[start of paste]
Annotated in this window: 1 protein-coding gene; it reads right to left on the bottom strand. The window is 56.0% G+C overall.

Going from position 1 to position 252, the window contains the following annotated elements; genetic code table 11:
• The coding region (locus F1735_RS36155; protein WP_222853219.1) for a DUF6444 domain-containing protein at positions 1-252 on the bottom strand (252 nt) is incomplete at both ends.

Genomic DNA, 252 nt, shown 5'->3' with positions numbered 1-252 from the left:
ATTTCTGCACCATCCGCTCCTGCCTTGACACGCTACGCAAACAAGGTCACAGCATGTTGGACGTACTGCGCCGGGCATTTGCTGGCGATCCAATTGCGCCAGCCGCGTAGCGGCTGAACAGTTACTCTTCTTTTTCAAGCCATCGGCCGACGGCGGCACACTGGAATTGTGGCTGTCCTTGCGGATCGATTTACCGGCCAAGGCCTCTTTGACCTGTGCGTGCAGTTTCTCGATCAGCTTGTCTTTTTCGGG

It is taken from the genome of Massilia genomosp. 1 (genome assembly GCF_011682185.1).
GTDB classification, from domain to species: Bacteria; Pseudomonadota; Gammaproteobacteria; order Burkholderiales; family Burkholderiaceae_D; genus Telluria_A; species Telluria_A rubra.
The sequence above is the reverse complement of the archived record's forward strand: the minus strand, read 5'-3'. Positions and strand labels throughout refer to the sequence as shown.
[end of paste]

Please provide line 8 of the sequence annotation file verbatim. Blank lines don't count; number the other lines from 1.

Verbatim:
The sequence above is the reverse complement of the archived record's forward strand: the minus strand, read 5'-3'. Positions and strand labels throughout refer to the sequence as shown.